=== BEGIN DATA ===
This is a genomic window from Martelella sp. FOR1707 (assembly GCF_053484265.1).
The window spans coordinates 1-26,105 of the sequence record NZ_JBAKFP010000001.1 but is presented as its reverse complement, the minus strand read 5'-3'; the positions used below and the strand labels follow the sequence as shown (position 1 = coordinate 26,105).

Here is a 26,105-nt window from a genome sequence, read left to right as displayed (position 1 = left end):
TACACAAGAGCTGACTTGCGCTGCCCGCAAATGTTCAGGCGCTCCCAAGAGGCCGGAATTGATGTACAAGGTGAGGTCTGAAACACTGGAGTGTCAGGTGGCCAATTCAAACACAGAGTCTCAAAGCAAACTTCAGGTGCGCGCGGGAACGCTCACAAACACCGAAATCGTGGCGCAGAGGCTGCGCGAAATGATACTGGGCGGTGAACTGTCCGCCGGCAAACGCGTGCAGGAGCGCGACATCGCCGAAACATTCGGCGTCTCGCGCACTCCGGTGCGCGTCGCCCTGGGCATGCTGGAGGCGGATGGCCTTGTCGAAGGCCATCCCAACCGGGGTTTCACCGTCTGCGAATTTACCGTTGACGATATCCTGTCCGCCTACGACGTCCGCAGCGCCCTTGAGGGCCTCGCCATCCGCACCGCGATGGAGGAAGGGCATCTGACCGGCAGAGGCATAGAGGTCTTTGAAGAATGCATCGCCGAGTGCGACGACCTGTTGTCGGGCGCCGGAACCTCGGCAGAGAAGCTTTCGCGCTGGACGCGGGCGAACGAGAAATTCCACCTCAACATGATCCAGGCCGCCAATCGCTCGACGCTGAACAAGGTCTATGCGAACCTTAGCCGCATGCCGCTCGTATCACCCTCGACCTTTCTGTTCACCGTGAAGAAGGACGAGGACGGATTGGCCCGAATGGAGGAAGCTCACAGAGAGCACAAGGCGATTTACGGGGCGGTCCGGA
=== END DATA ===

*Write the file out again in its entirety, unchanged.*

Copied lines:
This is a genomic window from Martelella sp. FOR1707 (assembly GCF_053484265.1).
The window spans coordinates 1-26,105 of the sequence record NZ_JBAKFP010000001.1 but is presented as its reverse complement, the minus strand read 5'-3'; the positions used below and the strand labels follow the sequence as shown (position 1 = coordinate 26,105).

Here is a 26,105-nt window from a genome sequence, read left to right as displayed (position 1 = left end):
TACACAAGAGCTGACTTGCGCTGCCCGCAAATGTTCAGGCGCTCCCAAGAGGCCGGAATTGATGTACAAGGTGAGGTCTGAAACACTGGAGTGTCAGGTGGCCAATTCAAACACAGAGTCTCAAAGCAAACTTCAGGTGCGCGCGGGAACGCTCACAAACACCGAAATCGTGGCGCAGAGGCTGCGCGAAATGATACTGGGCGGTGAACTGTCCGCCGGCAAACGCGTGCAGGAGCGCGACATCGCCGAAACATTCGGCGTCTCGCGCACTCCGGTGCGCGTCGCCCTGGGCATGCTGGAGGCGGATGGCCTTGTCGAAGGCCATCCCAACCGGGGTTTCACCGTCTGCGAATTTACCGTTGACGATATCCTGTCCGCCTACGACGTCCGCAGCGCCCTTGAGGGCCTCGCCATCCGCACCGCGATGGAGGAAGGGCATCTGACCGGCAGAGGCATAGAGGTCTTTGAAGAATGCATCGCCGAGTGCGACGACCTGTTGTCGGGCGCCGGAACCTCGGCAGAGAAGCTTTCGCGCTGGACGCGGGCGAACGAGAAATTCCACCTCAACATGATCCAGGCCGCCAATCGCTCGACGCTGAACAAGGTCTATGCGAACCTTAGCCGCATGCCGCTCGTATCACCCTCGACCTTTCTGTTCACCGTGAAGAAGGACGAGGACGGATTGGCCCGAATGGAGGAAGCTCACAGAGAGCACAAGGCGATTTACGGGGCGGTCCGGA